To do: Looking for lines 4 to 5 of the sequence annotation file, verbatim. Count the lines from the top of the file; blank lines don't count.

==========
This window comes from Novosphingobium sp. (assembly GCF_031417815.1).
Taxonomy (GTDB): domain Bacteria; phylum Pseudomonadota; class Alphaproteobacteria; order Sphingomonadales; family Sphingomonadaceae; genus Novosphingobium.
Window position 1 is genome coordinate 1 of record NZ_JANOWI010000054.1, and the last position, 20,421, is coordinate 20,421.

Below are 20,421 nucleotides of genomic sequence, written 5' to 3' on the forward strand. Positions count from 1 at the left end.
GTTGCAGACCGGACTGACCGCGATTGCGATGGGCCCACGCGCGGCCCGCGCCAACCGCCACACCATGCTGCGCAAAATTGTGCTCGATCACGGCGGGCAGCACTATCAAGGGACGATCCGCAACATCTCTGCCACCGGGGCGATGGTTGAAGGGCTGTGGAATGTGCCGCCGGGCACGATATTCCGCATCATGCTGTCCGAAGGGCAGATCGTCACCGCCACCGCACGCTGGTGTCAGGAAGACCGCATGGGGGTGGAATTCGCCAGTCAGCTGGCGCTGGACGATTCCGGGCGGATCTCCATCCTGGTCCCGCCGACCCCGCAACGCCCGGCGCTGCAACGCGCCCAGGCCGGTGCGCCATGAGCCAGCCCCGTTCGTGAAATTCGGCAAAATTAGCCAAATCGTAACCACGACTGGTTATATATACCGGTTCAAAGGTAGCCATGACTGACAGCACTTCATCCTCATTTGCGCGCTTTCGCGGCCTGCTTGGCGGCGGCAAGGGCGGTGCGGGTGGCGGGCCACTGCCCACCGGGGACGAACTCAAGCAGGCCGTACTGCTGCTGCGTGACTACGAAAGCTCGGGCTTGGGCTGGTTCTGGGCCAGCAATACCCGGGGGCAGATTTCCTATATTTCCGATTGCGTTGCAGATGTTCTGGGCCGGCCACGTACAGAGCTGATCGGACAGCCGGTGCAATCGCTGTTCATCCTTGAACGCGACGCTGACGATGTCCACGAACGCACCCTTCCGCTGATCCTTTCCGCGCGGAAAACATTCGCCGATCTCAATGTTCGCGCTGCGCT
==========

Below are 20,421 nucleotides of genomic sequence, written 5' to 3' on the forward strand. Positions count from 1 at the left end.
GTTGCAGACCGGACTGACCGCGATTGCGATGGGCCCACGCGCGGCCCGCGCCAACCGCCACACCATGCTGCGCAAAATTGTGCTCGATCACGGCGGGCAGCACTATCAAGGGACGATCCGCAACATCTCTGCCACCGGGGCGATGGTTGAAGGGCTGTGGAATGTGCCGCCGGGCACGATATTCCGCATCATGCTGTCCGAAGGGCAGATCGTCACCGCCACCGCACGCTGGTGTCAGGAAGACCGCATGGGGGTGGAATTCGCCAGTCAGCTGGCGCTGGACGATTCCGGGCGGATCTCCATCCTGGTCCCGCCGACCCCGCAACGCCCGGCGCTGCAACGCGCCCAGGCCGGTGCGCCATGAGCCAGCCCCGTTCGTGAAATTCGGCAAAATTAGCCAAATCGTAACCACGACTGGTTATATATACCGGTTCAAAGGTAGCCATGACTGACAGCACTTCATCCTCATTTGCGCGCTTTCGCGGCCTGCTTGGCGGCGGCAAGGGCGGTGCGGGTGGCGGGCCACTGCCCACCGGGGACGAACTCAAGCAGGCCGTACTGCTGCTGCGTGACTACGAAAGCTCGGGCTTGGGCTGGTTCTGGGCCAGCAATACCCGGGGGCAGATTTCCTATATTTCCGATTGCGTTGCAGATGTTCTGGGCCGGCCACGTACAGAGCTGATCGGACAGCCGGTGCAATCGCTGTTCATCCTTGAACGCGACGCTGACGATGTCCACGAACGCACCCTTCCGCTGATCCTTTCCGCGCGGAAAACATTCGCCGATCTCAATGTTCGCGCTGCGCT